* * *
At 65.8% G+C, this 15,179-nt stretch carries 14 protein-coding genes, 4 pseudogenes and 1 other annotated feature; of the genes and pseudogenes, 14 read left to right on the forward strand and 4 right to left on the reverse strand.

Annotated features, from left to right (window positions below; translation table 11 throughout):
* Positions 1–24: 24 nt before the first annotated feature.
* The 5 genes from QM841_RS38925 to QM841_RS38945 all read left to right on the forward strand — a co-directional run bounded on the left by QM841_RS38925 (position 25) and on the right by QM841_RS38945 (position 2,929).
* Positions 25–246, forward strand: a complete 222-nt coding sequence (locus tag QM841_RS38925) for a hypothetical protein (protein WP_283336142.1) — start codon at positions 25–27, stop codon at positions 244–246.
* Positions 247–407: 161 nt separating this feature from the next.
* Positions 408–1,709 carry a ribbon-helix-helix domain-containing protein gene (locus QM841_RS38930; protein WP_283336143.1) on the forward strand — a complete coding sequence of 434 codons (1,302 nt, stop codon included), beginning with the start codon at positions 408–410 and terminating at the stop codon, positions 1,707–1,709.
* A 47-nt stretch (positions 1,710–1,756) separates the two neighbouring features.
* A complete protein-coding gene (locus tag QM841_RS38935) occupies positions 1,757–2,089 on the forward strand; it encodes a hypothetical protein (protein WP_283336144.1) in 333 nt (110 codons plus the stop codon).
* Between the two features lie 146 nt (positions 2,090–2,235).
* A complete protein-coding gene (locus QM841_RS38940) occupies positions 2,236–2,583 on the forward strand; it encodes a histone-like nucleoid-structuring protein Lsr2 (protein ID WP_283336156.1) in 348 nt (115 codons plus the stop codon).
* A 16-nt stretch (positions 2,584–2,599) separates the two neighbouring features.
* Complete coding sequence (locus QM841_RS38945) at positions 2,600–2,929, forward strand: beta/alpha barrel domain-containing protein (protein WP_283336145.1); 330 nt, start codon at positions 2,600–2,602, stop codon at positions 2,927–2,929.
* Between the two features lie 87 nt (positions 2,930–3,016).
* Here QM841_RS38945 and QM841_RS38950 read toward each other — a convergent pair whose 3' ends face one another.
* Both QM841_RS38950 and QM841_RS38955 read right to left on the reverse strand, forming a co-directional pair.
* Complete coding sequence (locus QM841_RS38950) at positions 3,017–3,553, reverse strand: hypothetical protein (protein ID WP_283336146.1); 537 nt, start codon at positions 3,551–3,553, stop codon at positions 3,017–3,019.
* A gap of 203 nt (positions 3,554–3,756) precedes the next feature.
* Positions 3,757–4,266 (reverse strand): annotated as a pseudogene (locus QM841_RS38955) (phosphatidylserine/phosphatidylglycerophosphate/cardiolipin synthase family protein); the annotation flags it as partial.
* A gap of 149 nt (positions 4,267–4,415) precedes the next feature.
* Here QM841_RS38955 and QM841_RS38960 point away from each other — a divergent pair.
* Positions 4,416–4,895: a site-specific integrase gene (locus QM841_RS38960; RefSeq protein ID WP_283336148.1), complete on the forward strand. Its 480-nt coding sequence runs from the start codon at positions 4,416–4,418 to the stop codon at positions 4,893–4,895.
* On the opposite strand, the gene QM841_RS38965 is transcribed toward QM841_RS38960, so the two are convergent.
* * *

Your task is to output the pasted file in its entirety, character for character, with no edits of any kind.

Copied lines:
At 65.8% G+C, this 15,179-nt stretch carries 14 protein-coding genes, 4 pseudogenes and 1 other annotated feature; of the genes and pseudogenes, 14 read left to right on the forward strand and 4 right to left on the reverse strand.

Annotated features, from left to right (window positions below; translation table 11 throughout):
* Positions 1–24: 24 nt before the first annotated feature.
* The 5 genes from QM841_RS38925 to QM841_RS38945 all read left to right on the forward strand — a co-directional run bounded on the left by QM841_RS38925 (position 25) and on the right by QM841_RS38945 (position 2,929).
* Positions 25–246, forward strand: a complete 222-nt coding sequence (locus tag QM841_RS38925) for a hypothetical protein (protein WP_283336142.1) — start codon at positions 25–27, stop codon at positions 244–246.
* Positions 247–407: 161 nt separating this feature from the next.
* Positions 408–1,709 carry a ribbon-helix-helix domain-containing protein gene (locus QM841_RS38930; protein WP_283336143.1) on the forward strand — a complete coding sequence of 434 codons (1,302 nt, stop codon included), beginning with the start codon at positions 408–410 and terminating at the stop codon, positions 1,707–1,709.
* A 47-nt stretch (positions 1,710–1,756) separates the two neighbouring features.
* A complete protein-coding gene (locus tag QM841_RS38935) occupies positions 1,757–2,089 on the forward strand; it encodes a hypothetical protein (protein WP_283336144.1) in 333 nt (110 codons plus the stop codon).
* Between the two features lie 146 nt (positions 2,090–2,235).
* A complete protein-coding gene (locus QM841_RS38940) occupies positions 2,236–2,583 on the forward strand; it encodes a histone-like nucleoid-structuring protein Lsr2 (protein ID WP_283336156.1) in 348 nt (115 codons plus the stop codon).
* A 16-nt stretch (positions 2,584–2,599) separates the two neighbouring features.
* Complete coding sequence (locus QM841_RS38945) at positions 2,600–2,929, forward strand: beta/alpha barrel domain-containing protein (protein WP_283336145.1); 330 nt, start codon at positions 2,600–2,602, stop codon at positions 2,927–2,929.
* Between the two features lie 87 nt (positions 2,930–3,016).
* Here QM841_RS38945 and QM841_RS38950 read toward each other — a convergent pair whose 3' ends face one another.
* Both QM841_RS38950 and QM841_RS38955 read right to left on the reverse strand, forming a co-directional pair.
* Complete coding sequence (locus QM841_RS38950) at positions 3,017–3,553, reverse strand: hypothetical protein (protein ID WP_283336146.1); 537 nt, start codon at positions 3,551–3,553, stop codon at positions 3,017–3,019.
* A gap of 203 nt (positions 3,554–3,756) precedes the next feature.
* Positions 3,757–4,266 (reverse strand): annotated as a pseudogene (locus QM841_RS38955) (phosphatidylserine/phosphatidylglycerophosphate/cardiolipin synthase family protein); the annotation flags it as partial.
* A gap of 149 nt (positions 4,267–4,415) precedes the next feature.
* Here QM841_RS38955 and QM841_RS38960 point away from each other — a divergent pair.
* Positions 4,416–4,895: a site-specific integrase gene (locus QM841_RS38960; RefSeq protein ID WP_283336148.1), complete on the forward strand. Its 480-nt coding sequence runs from the start codon at positions 4,416–4,418 to the stop codon at positions 4,893–4,895.
* On the opposite strand, the gene QM841_RS38965 is transcribed toward QM841_RS38960, so the two are convergent.